The rest of this week will probably be on the crazy side, so I'll wish you a Happy Thanksgiving now while I have the chance.
Have a wonderful day!  Enjoy the food (but don't overeat).  And if you go out on Black Friday, please stay safe.

Monday, November 14, 2011

A Block Named Old Fashioned Quilt

Instructions for the 9th block for the Home on the Range BOM are now available on my web site.  This block, called Old Fashioned Quilt, has 49 pieces but goes together quite easily.  The 7-inch block that I made was even fairly easy!  I think I'll be adding this block to my list of favorites. 

I like the "star within a star" effect that can be created.  I colored the block below in pink and lavender to demonstrate the double star that I see: a pink inner star and an outer lavender star.  This block could have great possibilities as a scrappy block. 

Sunday, October 23, 2011

Unwanted Excitement

We had a little more unwanted excitement in my family again, only this time I was the one who got a trip to the Emergency Room in an ambulance.  While shopping, or intending to shop, I slipped on the wet parking lot and fell fast and hard.  Since I coudn't move, breathe or talk at first, someone naturally called 911.  I'm very grateful that we have good emergency care here, but it was a bit embarrassing getting an ambulance ride when I knew intuitively that nothing was broken - I just couldn't catch my breath quickly enough to assure everyone that I was okay.

Ninety minutes later, the x-rays confirmed that nothing was broken.  My superficial head wound was already healing and there was no sign of concussion.  But my right side had been bruised and jarred to the point of causing non-stop muscle spasms, so I've been on medication and haven't done much of anything but sleep for the last twelve days.  I stopped taking the meds today and my mental faculties seem pretty clear now.  I'm still reallly sore but expect to be at work again tomorrow. 

So once again, life has put a detour in my plans and I'm further behind schedule.  But it takes more than a few detours to get me completely off-course.  I will see these BOMs and other projects through to the finish!

Sunday, October 9, 2011

Bow Tie Bat Block

Saturday is usually my day to play (not work!) in my sewing shed, but the weather was sunny and mild yesterday so I did outdoor chores.  Today, my arthritic foot is complaining loudly that I overdid it yesterday, so I snuck in some playtime this afternoon.  Here's what my test block for the Bow Tie Bat looks like:
He's a classy bat dressed in a tux!  I'm not sure what to do for eyes, yet.  The ones you see now are straight pins with extra large ball point heads.  They're great for testing different positions for the eyes, but they can only be temmporary.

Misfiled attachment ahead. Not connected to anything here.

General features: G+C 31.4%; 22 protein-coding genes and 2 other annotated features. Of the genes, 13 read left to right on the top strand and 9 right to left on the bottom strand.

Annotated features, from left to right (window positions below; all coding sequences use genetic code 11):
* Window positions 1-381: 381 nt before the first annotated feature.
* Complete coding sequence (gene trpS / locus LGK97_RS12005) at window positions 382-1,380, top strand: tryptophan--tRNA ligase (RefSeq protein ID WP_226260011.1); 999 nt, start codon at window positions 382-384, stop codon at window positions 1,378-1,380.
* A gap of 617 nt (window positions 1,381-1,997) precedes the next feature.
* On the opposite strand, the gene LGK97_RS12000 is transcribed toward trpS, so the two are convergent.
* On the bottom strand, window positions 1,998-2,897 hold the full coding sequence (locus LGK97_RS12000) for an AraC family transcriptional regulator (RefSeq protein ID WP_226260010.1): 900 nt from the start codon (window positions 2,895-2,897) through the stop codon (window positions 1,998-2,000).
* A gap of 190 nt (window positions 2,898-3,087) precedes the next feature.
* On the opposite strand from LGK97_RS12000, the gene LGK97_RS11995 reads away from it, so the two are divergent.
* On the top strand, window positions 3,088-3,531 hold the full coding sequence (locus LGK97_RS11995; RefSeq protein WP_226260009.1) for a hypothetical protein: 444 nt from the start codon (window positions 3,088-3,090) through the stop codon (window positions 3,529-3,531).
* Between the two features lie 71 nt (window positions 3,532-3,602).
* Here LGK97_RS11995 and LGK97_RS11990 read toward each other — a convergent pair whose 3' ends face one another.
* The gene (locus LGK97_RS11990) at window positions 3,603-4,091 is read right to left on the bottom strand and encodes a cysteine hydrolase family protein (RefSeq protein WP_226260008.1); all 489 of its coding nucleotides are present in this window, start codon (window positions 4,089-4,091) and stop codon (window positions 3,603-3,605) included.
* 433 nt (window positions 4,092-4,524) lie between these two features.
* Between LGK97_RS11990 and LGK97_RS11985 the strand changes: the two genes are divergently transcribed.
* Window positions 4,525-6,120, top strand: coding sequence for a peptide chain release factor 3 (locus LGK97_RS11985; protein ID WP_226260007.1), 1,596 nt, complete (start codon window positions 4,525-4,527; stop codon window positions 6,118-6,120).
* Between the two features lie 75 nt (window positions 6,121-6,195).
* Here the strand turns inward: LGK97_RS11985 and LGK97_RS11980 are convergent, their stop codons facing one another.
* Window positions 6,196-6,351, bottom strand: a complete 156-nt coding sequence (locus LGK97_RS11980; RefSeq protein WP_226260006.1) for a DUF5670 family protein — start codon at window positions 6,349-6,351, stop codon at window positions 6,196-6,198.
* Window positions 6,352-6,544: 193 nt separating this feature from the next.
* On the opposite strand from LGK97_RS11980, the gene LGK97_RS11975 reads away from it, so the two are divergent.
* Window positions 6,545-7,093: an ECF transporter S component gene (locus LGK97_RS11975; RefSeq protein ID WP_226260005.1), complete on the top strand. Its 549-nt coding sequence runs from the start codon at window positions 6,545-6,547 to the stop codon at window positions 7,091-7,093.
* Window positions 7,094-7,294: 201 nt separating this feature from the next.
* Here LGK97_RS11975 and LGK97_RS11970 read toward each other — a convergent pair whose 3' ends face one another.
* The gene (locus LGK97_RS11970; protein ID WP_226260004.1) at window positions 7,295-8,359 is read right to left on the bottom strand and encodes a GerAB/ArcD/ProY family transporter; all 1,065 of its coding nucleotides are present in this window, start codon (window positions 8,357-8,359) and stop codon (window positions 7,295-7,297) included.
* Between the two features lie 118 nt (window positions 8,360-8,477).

I haven't found my wiggle eyes, but I did find a bucket of Duplo blocks that had gotten wet enough that green, brown and black microbial yuck was starting to grow on the blocks.  I dumped them in a sinkful of sudsy, antibacterial water and have been working at cleaning them off and on all day.  After trying various cleaning tools, I finally decided on a toothbrush.  It works to get around all those "teeth," but it's tedious work.  I wonder if the Lego company has ever thought of designing a cleaning tool for cleaning a bucket of blocks at once?  I am happy to discover that the faces on the little people/animal blocks held up to being scrubbed.

Tuesday, October 4, 2011

Pink Magnolia Bats

While working on the Pink Magnolia block for this month's Home on the Range BOM, I happened to notice that the quadrant units kind of looked like bats wearing big bow ties (possibly because the dots in the red fabric look like eyes in the lower right quadrant!).  The bows seemed just a bit big, so I played a little with the block in Electric Quilt and came up with this design:

Now I just need to find time to test this with fabric.  But I think I'll make five of the bat units and join them together horizontally to make a valance for my shed's door.  And if I can find the little plastic wiggle eyes left from my days of doing child care, I'll add them.  But then again, the block above in the 14" size would make a cute trick-or-treat bag.  And a big, big block (like a 21" or 28" size) would make a cute table topper with a candy dish positioned in the center.  Decisions, decisions!

Monday, August 1, 2011

Emergency Creative Juices

It was the last day of July and I was scanning the components of August's block for my Home on the Range BOM when I happened to notice that the block I was making was not in the public domain.  Ee-yi-yi, how did that happen?!  I thought I had weeded out all of the blocks that were credited to someone who might still have a valid copyright.  This particular block was Judy Martin's Puppy Dog Tails.  I remember seeing Judy Martin on a TV quilting show in the last dozen or so years so I know she has a valid copyright to that block.  I have no desire to infringe on someone else's copyright, so at the eleventh hour I had to come up with a new block.

I looked at the blocks I had passed on for this BOM and didn't like any of them.  Some were too complicated, some were too much like others I've already chosen, and some just don't appeal to me.  I stared at my pile of pieces already cut out with most of the components (like HSTs) already sewn and groaned at the thought of having to start completely from scratch.  Then the light bulb went on!  Maybe I could rearrange the components into a new design that wasn't copyrighted.

After an hour of playing with Electric Quilt software, I had six designs at my disposal.  Next came the hard part: researching to see if they already existed.  I think of these blocks as 7-patch designs because they're based on a 7 x 7 grid of equal squares.  But Barbara Brackman, in her Encyclopedia of Pieced Quilt Patterns, classifies them as "unequal 9-patch" blocks.  And Maggie Malone, in 5,500 Quilt Block Designs, has them grouped with the "5-patch designs."  I've seen lesser known books use different classifications yet.